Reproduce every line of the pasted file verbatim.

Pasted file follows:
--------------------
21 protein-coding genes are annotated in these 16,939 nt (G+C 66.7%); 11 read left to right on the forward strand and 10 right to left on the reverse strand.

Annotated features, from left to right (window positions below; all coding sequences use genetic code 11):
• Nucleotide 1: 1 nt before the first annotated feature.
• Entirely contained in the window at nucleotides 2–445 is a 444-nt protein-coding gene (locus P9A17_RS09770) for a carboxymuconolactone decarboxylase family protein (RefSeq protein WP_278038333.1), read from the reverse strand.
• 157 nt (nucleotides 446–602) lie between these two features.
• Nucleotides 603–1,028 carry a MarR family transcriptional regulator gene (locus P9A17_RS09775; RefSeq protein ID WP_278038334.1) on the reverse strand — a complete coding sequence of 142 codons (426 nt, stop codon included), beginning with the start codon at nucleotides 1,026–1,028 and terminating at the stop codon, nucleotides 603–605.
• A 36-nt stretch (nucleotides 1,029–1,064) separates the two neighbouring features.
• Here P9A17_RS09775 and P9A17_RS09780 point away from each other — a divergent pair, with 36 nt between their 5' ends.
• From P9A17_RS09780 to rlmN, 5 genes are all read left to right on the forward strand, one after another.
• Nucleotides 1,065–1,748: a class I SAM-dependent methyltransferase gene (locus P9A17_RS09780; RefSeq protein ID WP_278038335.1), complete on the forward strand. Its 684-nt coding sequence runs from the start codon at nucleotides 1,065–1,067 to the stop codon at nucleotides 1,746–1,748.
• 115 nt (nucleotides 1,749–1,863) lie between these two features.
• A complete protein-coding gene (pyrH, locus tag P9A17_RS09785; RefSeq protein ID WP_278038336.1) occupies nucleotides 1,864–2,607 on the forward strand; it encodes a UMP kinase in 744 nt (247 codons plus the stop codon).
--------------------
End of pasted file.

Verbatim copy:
21 protein-coding genes are annotated in these 16,939 nt (G+C 66.7%); 11 read left to right on the forward strand and 10 right to left on the reverse strand.

Annotated features, from left to right (window positions below; all coding sequences use genetic code 11):
• Nucleotide 1: 1 nt before the first annotated feature.
• Entirely contained in the window at nucleotides 2–445 is a 444-nt protein-coding gene (locus P9A17_RS09770) for a carboxymuconolactone decarboxylase family protein (RefSeq protein WP_278038333.1), read from the reverse strand.
• 157 nt (nucleotides 446–602) lie between these two features.
• Nucleotides 603–1,028 carry a MarR family transcriptional regulator gene (locus P9A17_RS09775; RefSeq protein ID WP_278038334.1) on the reverse strand — a complete coding sequence of 142 codons (426 nt, stop codon included), beginning with the start codon at nucleotides 1,026–1,028 and terminating at the stop codon, nucleotides 603–605.
• A 36-nt stretch (nucleotides 1,029–1,064) separates the two neighbouring features.
• Here P9A17_RS09775 and P9A17_RS09780 point away from each other — a divergent pair, with 36 nt between their 5' ends.
• From P9A17_RS09780 to rlmN, 5 genes are all read left to right on the forward strand, one after another.
• Nucleotides 1,065–1,748: a class I SAM-dependent methyltransferase gene (locus P9A17_RS09780; RefSeq protein ID WP_278038335.1), complete on the forward strand. Its 684-nt coding sequence runs from the start codon at nucleotides 1,065–1,067 to the stop codon at nucleotides 1,746–1,748.
• 115 nt (nucleotides 1,749–1,863) lie between these two features.
• A complete protein-coding gene (pyrH, locus tag P9A17_RS09785; RefSeq protein ID WP_278038336.1) occupies nucleotides 1,864–2,607 on the forward strand; it encodes a UMP kinase in 744 nt (247 codons plus the stop codon).